King Abdullah of Saudi Arabia returned to his home country on Wednesday after undergoing medical treatment in the United States and recuperating in Morocco for the past three months. In his absence, popular revolts have swept the Arab world, including neighboring and oil rich Bahrain, a fellow American ally where the monarchy is under pressure from a Shiite majority.
The Saudi kingdom has so far escaped the sort of unrest that topped Hosni Mubarak’s thirty year reign in Egypt and may remove Libya’s Colonel Gaddafi from power.
There have been signs of growing discontent in Saudi Arabia however. As in other parts of the Middle East, high unemployment, especially among the youth, coupled with a yearning for greater political freedoms may inspire demonstrations in the kingdom as well.
Saudi Arabia is home to a sizable Shiite minority moreover which lives mostly in the oil rich eastern part of the country. The Saudi royal family, which dominates national politics, is Sunni.
On Sunday Prince Nayef, the deputy prime minister and believed to be third in line to the throne, said Saudi Arabia “stands united with Bahrain against any threat jeopardizing its security, stability and unity.” The tiny island kingdom is linked to the Saudi mainland by a sixteen mile causeway and both nations share the proceeds of the offshore Abu Safa oilfield. They are also both members of the Gulf Cooperation Council.
King Abdullah has already expressed support for embattled Arab rulers and is expected to play a more active role now that he has returned to Saudi Arabia.
Since the revolution in Tunisia last month, the Saudis have witnessed small demonstrations in the city of Jeddah and their capital of Riyadh. Last year, minor sectarian clashes broke out between Sunni and Shiite Muslims.
Saudi Arabia is estimated to control a quarter of the world’s oil reservers and is the world’s leading oil exporter. The oil industry accounts for nearly half of Saudi GDP compared to just 40 percent for the private sector.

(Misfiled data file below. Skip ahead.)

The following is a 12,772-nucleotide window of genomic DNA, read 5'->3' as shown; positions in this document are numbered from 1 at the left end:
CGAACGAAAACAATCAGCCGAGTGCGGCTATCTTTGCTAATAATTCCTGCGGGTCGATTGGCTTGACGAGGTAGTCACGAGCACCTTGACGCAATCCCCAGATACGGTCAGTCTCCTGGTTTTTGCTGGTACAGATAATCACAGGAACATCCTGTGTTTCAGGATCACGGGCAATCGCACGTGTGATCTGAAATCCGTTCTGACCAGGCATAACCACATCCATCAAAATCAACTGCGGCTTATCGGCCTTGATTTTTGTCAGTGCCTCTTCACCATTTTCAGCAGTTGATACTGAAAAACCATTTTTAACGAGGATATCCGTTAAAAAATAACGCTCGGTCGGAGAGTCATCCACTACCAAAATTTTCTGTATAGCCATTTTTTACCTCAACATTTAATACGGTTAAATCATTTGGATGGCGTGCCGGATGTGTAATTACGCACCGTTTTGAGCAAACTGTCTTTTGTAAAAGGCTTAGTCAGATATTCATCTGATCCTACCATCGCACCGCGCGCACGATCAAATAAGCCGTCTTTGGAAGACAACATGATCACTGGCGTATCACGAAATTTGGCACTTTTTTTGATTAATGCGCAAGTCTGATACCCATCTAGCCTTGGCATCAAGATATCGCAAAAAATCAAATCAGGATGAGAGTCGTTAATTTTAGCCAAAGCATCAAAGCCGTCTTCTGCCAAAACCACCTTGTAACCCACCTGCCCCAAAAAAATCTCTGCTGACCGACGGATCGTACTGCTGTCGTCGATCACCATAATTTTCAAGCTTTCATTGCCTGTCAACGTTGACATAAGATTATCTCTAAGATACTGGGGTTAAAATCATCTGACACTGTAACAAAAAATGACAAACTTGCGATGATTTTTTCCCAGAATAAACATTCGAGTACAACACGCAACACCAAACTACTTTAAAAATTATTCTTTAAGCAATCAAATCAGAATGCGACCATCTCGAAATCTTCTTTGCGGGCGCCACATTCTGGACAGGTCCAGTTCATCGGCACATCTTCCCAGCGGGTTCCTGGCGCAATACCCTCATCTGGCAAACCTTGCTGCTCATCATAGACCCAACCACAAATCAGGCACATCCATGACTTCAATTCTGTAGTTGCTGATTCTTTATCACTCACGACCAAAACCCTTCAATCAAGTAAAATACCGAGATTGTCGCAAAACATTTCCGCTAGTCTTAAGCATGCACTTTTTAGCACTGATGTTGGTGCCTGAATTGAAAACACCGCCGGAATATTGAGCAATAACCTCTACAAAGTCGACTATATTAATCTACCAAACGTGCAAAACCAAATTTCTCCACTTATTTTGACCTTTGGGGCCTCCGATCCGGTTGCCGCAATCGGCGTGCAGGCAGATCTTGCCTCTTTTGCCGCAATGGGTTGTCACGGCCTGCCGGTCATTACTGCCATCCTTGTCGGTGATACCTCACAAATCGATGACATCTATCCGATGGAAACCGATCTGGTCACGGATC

The government has streamlined regulations and maintained low tax rates in order to attract foreign investment and promote diversification of the economy. It is also building six “economic cities” to be completed by 2020 where high investments in renewable energies and telecommunications are made.
Five years of high oil prices between 2004 and 2008 helped Saudi Arabia grow but the global turndown two years ago severely reduced economic expansion.
Corruption is perceived as significant. In February 2009, King Abdullah reshuffled his cabinet, appointing several moderates to important posts but members of the Saudi royal family, which is huge, seem to regard the country more as a family business than a nation they shepherd.
Bribes, often disguised as “commissions,” are commonplace. Saudi royals, who occupy virtually all public offices and control many corporations, including the state oil industry, receive astronomical monthly allowances but the rest of the population, more than 25 million, enjoy a relatively high standard of living as well. Compared to the rest of the region, Saudi GDP per capita is high while people have free access to education and health care.
On his return, King Abdullah, believed to be 87 years of age, immediately announced increased college, housing and social security benefits along with a raise in government salaries. According to Saudi television, he was scheduled to meet with his Bahraini colleague Wednesday afternoon.